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Hudson River Almanac February 15 - February 22, 2009


This is the most sensitive time of the year for resident Hudson Valley bald eagles. Each pair, and there may be as many as two dozen active nests, will soon to be incubating, if they have not already begun. Human disturbance can be the downfall of any nesting effort. The adults will abandon their nest if disturbed because they instinctively know that they can breed again, but if they stay to protect the nest, their eggs, or even their nestlings, their lineage could die along with them. So the hard and fast rule (state and federal law) is to stay away from any bald eagle nest. If you happen to be inadvertently near one, stay inside a closed vehicle. On foot, they will take off when you are no closer than 300 yards, and that could spell the end of their nesting season.


2/18 - Highland, HRM 76: I sometimes wonder if there are wolves in Ulster County. I was driving toward Highland on Routes 44-55 and saw what looked like a large coyote run across the road into an apple orchard. It was large, had a beautiful coat, and seemed healthy. When I explained this wonderful sight to someone, they wondered if it could have been a wolf. I always thought coyotes were mangy-looking but this one looked very healthy.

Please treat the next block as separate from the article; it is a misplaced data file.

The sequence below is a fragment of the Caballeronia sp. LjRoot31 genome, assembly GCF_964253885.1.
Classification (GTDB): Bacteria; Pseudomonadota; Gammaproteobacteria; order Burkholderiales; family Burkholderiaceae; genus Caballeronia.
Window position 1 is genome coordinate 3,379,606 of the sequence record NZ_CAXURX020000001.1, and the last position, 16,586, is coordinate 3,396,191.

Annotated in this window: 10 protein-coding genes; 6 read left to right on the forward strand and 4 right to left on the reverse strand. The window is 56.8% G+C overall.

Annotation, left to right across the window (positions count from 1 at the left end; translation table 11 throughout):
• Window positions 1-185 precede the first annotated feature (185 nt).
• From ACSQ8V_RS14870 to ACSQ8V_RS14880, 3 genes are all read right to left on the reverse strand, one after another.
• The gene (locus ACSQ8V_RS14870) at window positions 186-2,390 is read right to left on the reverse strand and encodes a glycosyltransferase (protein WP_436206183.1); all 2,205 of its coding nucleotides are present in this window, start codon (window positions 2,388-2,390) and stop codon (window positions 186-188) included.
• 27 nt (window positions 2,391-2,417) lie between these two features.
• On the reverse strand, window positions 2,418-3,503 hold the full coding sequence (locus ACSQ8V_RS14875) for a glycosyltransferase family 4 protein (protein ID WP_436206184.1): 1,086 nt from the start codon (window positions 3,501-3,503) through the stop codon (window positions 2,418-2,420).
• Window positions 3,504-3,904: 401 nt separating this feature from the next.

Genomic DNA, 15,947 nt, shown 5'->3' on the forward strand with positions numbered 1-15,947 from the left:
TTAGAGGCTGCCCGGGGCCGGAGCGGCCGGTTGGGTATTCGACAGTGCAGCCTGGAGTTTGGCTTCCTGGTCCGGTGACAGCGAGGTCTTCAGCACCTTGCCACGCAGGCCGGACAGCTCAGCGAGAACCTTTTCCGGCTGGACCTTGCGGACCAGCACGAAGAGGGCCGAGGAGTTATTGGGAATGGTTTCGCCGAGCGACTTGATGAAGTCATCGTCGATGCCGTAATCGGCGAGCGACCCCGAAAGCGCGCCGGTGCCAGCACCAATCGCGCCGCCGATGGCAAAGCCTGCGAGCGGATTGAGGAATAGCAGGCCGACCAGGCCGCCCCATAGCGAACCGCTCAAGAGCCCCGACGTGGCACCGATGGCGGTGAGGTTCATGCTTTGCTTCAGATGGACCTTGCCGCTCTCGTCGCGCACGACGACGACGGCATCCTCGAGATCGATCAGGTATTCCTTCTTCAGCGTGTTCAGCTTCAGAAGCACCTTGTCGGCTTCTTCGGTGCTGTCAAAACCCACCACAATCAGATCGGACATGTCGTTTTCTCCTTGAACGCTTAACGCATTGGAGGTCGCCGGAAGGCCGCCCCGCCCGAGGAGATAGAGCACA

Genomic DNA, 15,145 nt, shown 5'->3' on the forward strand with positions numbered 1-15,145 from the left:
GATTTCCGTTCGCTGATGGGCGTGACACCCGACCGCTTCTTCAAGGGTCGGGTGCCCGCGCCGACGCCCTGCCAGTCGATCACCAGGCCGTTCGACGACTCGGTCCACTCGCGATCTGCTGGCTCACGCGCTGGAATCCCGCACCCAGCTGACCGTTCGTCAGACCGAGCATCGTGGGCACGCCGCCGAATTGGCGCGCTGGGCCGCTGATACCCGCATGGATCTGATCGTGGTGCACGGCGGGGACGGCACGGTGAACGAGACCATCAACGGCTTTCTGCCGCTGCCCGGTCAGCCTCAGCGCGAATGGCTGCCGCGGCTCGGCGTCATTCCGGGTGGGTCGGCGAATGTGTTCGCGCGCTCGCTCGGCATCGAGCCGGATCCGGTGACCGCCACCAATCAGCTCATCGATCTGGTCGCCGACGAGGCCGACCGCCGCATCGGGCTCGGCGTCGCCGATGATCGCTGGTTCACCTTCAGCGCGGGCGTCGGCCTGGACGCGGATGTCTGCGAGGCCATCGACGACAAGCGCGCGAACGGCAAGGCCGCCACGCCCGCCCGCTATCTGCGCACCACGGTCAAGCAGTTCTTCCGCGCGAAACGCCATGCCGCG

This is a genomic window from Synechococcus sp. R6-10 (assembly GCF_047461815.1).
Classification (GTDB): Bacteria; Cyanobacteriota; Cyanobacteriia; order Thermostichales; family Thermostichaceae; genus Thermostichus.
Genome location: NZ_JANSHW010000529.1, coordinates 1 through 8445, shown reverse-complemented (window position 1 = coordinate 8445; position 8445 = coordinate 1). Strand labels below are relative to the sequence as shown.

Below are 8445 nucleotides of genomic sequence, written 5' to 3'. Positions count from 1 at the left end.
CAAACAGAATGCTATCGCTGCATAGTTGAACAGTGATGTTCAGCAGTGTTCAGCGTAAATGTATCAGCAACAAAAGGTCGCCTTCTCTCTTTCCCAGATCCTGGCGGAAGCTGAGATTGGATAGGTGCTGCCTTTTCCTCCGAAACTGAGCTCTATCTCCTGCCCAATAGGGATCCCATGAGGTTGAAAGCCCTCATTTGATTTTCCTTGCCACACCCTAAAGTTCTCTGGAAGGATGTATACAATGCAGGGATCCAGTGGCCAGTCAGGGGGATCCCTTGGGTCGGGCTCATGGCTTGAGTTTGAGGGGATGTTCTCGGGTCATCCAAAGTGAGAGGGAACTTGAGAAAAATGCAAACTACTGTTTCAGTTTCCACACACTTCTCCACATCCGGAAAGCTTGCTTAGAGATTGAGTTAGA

- Kim Ward

[Kim most likely saw an eastern coyote (Canis latrans). While we can never say never, when it comes to wildlife, it is highly unlikely that it was a wolf (Canis lupus). We have not had a bonafide wolf sighting in New York State for about 100 years. We consider them to be extirpated. Wolves are in Canada, and quite likely in the provinces of Québec and Ontario, though probably not near the New York State border. Most of the time, wolves tend to stay away from highly urban areas like the northeast United States. Biologists believe there are eastern and western races (a loosely defined taxonomic classification) of coyotes. On average, the eastern coyote is the larger of the two. They can weigh up to 50 lb. though the average is less. Still, they are a striking-looking dog! While the somewhat smaller western coyote tends to be a uniform tannish-brown, our eastern coyote comes in a variety of colors from light to dark to cinnamon brown, to a very light tan. Among my favorites are the charcoal gray coyotes that will make you think "wolf." And, contrary to popular belief in some areas of Ulster County, coyotes do not snatch little children off bus stops! Tom Lake.]